Blog: Rebekah Johnson

Bravo! Bravo! Rebekah Johnson, public relations coordinator for the Michigan Opera Theatre, is staging a program to open the curtains on a younger crowd's appreciation of music and libretto.

Post 3 - Detroit, the Opera: Act III

Helping young people get past the fat ladies and horns

"I don't know about opera...isn't that for snobby old rich people?" is a comment I often hear when talking to young professionals about the art form.  

There are many misconceptions about opera: that you won't be able to understand it; that only old people go to opera; that opera won't be relevant to you; that it's too expensive.  The truth is that opera is understandable with supertitle translation in English above the stage, just like a foreign film.  Young people go to the opera in Detroit all the time.  Opera plots are just as timeless now as they were two hundred years ago.  And it doesn't have to be expensive.

When I began working at Michigan Opera Theatre three and a half years ago, I knew there was a need to break down these barriers in young people's minds about opera.  We knew our audience was aging but there was no existing strategy to introduce and demystify opera to young adults.  Engaging younger people as new classical music lovers is notoriously difficult to do and there is no proven method to succeed in reaching these new audiences.  But something needed to be done.  So in February 2008 I called a meeting with some of the employees at the opera house who expressed an interest in the project and we brainstormed ideas to get younger people into the opera, especially those who may never have attended before.

Over several months we developed a program called Access, a discounted ticket program for young professionals and students for opera, held on the Wednesday night performance of each production.  Each Access ticket would include a drink ticket and hors d'oeuvres after the performance with the opportunity to mingle with the artists and other young professionals.  

Our first official Access.Opera event took place in October 2008 for Margaret Garner.  While our goal was only to meet and maintain a small group of 30 young professionals and students, over 75 people attended the first performance and over 120 purchased tickets to the second Access.Opera event for Madame Butterfly.  Due to the success of our opera program during that fall, we were soon able to open up our dance season to young professionals and students in the same way.  Our first Access.Dance event for Alvin Ailey American Dance Theater sold out completely, selling over 200 tickets (200 is an Access sellout due to space capacity).  Our first year of the program sold over 800 tickets to young professionals and students, most of whom had never been to an opera or ballet before.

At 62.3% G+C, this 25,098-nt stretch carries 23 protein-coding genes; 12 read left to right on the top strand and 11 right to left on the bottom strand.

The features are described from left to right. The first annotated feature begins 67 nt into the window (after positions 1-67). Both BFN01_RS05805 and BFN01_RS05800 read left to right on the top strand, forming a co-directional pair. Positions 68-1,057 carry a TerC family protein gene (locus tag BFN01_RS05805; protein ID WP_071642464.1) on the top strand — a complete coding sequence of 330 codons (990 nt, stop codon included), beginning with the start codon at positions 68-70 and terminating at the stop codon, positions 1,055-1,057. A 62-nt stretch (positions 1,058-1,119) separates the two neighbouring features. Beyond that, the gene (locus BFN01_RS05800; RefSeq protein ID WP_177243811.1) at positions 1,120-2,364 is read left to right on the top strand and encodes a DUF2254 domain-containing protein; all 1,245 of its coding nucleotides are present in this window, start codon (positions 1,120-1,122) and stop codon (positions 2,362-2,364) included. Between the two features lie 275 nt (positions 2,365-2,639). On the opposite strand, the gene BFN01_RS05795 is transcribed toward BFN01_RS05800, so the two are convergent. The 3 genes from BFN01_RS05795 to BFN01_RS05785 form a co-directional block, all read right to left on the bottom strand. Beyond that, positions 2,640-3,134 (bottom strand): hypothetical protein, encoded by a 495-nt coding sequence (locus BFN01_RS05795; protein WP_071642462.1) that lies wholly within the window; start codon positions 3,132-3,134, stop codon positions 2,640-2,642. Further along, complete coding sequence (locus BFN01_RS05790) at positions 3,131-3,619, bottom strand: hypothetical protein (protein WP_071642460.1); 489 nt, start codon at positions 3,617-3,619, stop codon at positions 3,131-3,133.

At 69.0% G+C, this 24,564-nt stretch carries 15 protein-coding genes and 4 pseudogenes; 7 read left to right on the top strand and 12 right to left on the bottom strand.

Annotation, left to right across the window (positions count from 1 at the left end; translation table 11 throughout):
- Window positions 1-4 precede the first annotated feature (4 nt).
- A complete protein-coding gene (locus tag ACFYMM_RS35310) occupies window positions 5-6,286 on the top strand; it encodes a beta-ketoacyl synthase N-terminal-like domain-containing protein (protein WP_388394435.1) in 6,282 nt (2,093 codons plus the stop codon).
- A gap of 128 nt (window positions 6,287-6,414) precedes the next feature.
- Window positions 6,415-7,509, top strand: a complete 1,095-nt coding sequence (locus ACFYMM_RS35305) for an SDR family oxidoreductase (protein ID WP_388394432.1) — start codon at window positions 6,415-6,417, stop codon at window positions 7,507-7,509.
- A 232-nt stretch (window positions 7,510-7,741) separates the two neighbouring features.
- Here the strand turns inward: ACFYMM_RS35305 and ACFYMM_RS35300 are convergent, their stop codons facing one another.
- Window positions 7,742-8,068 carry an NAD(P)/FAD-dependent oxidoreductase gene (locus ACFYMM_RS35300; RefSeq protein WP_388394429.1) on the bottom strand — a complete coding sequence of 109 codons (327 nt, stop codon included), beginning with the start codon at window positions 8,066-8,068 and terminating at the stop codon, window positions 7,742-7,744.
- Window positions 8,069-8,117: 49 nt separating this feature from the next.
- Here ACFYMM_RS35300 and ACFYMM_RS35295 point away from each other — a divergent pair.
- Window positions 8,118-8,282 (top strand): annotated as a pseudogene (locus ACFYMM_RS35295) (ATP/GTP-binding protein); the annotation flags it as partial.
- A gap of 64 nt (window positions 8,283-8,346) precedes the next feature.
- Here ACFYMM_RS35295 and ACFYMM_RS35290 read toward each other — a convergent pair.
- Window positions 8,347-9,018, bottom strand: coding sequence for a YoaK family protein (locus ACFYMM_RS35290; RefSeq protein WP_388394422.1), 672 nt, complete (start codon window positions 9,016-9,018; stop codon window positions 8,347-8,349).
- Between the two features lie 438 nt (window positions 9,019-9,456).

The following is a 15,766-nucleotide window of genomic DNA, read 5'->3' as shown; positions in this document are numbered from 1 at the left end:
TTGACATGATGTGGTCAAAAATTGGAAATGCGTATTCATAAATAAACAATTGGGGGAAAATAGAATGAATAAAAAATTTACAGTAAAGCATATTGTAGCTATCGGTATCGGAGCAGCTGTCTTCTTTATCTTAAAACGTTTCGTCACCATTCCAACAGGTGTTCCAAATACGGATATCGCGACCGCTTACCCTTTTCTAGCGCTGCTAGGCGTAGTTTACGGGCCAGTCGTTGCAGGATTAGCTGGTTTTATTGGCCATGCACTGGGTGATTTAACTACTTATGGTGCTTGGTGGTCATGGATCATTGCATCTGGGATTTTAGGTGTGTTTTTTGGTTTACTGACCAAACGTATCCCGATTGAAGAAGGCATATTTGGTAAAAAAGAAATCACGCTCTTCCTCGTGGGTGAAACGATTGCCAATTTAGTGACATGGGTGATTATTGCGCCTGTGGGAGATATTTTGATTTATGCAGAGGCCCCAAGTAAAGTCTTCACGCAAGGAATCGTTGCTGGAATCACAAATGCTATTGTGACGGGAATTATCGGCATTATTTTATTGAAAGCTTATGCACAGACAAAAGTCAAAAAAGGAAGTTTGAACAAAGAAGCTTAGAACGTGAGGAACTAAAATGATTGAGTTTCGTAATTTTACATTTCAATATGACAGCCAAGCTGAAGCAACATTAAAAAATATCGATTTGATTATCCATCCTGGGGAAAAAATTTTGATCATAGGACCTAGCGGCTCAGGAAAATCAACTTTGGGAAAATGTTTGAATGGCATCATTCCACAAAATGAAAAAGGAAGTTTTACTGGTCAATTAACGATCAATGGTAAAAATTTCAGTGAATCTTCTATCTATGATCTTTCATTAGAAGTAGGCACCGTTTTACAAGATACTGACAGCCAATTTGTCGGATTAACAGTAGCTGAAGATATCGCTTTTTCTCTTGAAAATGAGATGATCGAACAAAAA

Our second season of Access in the fall of 2009 was met with greater anticipation.  News about the success of the program soon reached Jan Stevenson, a good friend of MOT and publisher of Between the Lines.  Shortly after, Between the Lines signed on as a media sponsor and brought along Comerica Bank as a reception sponsor.  In spring 2010, MOT also received a two-year commitment from The Community Foundation for Southeast Michigan.  The second season, which just recently completed, met our goals once again, selling over 800 tickets during the 2009-10 season.  

The receptions after Access performances became fun gatherings where our young artists could connect with students from local universities, and where Broadway stars like Leslie Uggams can pull up to the bar for a drink with someone completely new to opera.  Even Russian dancers, although hindered by a language barrier, can communicate with young professionals curious about how exhausting their performance was.

Out of all the people that I've met at the receptions following an Access performance, about 98 percent of them are surprised at how much they enjoyed the opera or ballet.  I often hear "it's not what I thought it would be.  I really enjoyed it."  Access has become a wonderful avenue to change someone's perceptions about what an opera singer looks and sounds like.  First-time opera goers begin to realize, "Maybe I have more in common with an opera singer than I realize.  We're the same age.  And they're fun and interesting people."

The success of the program has been overwhelming at times, but extremely hopeful - that out of Detroit's difficult situation, young professionals and students are rising up to get involved and try something new.  It's a wonderful thing to see!  In truth, we still have lots of work to do to change perceptions about opera among young people in this city.  Access may be a small victory, but I love to see change, even one person at a time.